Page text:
It is disturbing to see our government so scared of offending the Chinese government, even when its officials are hacking into our government computers.
There doesn’t seem to be any question that this is the case. The head of the Security Intelligence Service, Warren Tucker, virtually said as much in an interview published in the Dominion Post, when he referred to comments by Canada’s security service about Chinese spying.
Then we have high government officials in Britain, Germany and the United States all reporting Chinese hacking of government computers, such as that in the US Defence Secretary’s office.
Today I asked the Prime Minister a series of questions on the hacking issue and didn’t get anything back which would be useful to New Zealanders. I asked her if she believed “New Zealanders have a right to know which foreign country is endangering the security of our government information and the public embarrassment is the best medicine, as when she publicly scolded Israel for trying to obtain false New Zealand passports?”
She dodged that question.
Once again the New Zealand government has shown weakness before the size and economic power of China, the same sort of weakness we saw most recently when Cabinet ministers were forbidden from officially meeting the Dalai Lama for fear of upsetting the Chinese government.
I simply can’t fathom how displaying such weakness before the Chinese government helps us to negotiate a good trade agreement. And as I asked in another of my questions today: how “does she think New Zealand can continue to effectively negotiate a free trade deal with China, in good faith, if the Chinese government is hacking into our computers and stealing information relevant to our bargaining position.
Yes, we have to protect government computers and the Greens congratulate those government officials that have detecting the hacking attempts from the Chinese.
As I said in my last question today, we can join with the US, British and German governments in protesting this hacking.
But such cross-country action is somewhat undermined by the extensive electronic spying on other nations done by the United States in particular through the National Security Agency, backed up by the four other Anglo nations in the Echelon network — Britain, Australia, Canada — and New Zealand.
Every day the satellite communications interception station at Waihopai draws down off two communications satellites over the Pacific equator details on millions of phone calls, faxes and emails — which are filtered for key words and addresses mainly for the benefit of the US National Security Agency.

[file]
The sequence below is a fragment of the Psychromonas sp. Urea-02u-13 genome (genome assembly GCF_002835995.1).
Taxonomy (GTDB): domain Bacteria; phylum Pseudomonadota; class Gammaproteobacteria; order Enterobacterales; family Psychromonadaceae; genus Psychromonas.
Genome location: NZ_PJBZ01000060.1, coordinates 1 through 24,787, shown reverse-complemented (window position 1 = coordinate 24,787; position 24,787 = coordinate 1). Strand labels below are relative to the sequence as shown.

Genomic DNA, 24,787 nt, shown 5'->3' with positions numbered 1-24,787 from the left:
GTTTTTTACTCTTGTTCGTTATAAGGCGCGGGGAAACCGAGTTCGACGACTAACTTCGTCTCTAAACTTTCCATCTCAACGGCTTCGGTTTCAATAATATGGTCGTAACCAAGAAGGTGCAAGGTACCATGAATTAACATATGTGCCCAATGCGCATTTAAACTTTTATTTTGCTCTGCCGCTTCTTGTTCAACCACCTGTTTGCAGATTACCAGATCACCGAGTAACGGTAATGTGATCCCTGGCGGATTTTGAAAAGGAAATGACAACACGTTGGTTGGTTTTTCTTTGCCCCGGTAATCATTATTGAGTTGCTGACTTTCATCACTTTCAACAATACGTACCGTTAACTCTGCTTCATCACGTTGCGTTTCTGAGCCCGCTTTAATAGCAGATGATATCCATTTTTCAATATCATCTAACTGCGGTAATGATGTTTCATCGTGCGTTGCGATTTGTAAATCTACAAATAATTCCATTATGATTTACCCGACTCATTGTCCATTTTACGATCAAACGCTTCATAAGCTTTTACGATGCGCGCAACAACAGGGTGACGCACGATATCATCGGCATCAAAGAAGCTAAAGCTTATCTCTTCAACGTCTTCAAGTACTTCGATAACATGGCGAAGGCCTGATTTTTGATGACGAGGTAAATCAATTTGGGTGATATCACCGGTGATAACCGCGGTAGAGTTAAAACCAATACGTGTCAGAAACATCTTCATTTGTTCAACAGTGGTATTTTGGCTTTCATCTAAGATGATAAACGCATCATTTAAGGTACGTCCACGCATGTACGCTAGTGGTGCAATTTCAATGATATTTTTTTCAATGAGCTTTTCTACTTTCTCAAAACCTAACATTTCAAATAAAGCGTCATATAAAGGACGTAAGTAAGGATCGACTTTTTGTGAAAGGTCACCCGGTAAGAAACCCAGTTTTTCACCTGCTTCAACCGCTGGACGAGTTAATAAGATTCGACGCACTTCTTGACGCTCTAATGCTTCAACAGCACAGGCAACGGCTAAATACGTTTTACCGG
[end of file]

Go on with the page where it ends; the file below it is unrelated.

It would be much better if we had clean hands, as a small, independent nation in the world. We would have much more of a moral case against Chinese hacking. It would be good if our Government Communications Security Bureau concentrated on defending our computers, rather than using most of its resources spying for the National Security Agency — as it does now.
The Chinese hacking is part of a larger attack on privacy and human rights — which is mainly directed at its own citizens. Unfortunately, our government says little in public on this. I was privileged, yesterday, to host a parliamentary forum for experts on these matters — particularly David Kilgour, a former Canadian MP and former Secretary of State for Asia Pacific, and prominent Canadian human rights lawyer David Matas.
They have produced “Bloody Harvest: a revised report into allegations of organ harvesting of Falun Gong practitioners in China” — which scientifically proves the gruesome sale of organs from executed prisoners – and China has the world record for executions — something like 10,000 a year according to Amnesty International. Proper figures are not made available by the Chinese government. Huge fortunes are being made by army officers and sick medical professionals out of this horrific trade in organs.
New Zealand has a duty to be part of the world response to the large-scale violations of human rights in China, particularly leading up to the Olympic Games, in a period when the Chinese government is particularly susceptible to public embarrassment.
Our government has to be more outspoken about the executions, the organ harvesting, the presence of so many thousands of dissidents and Falun Gong practioners in the Chinese gulag, the gross censorship of news media and the internet.
Standing up for human rights in China is also the most effective way to combat that government’s hacking of our computers.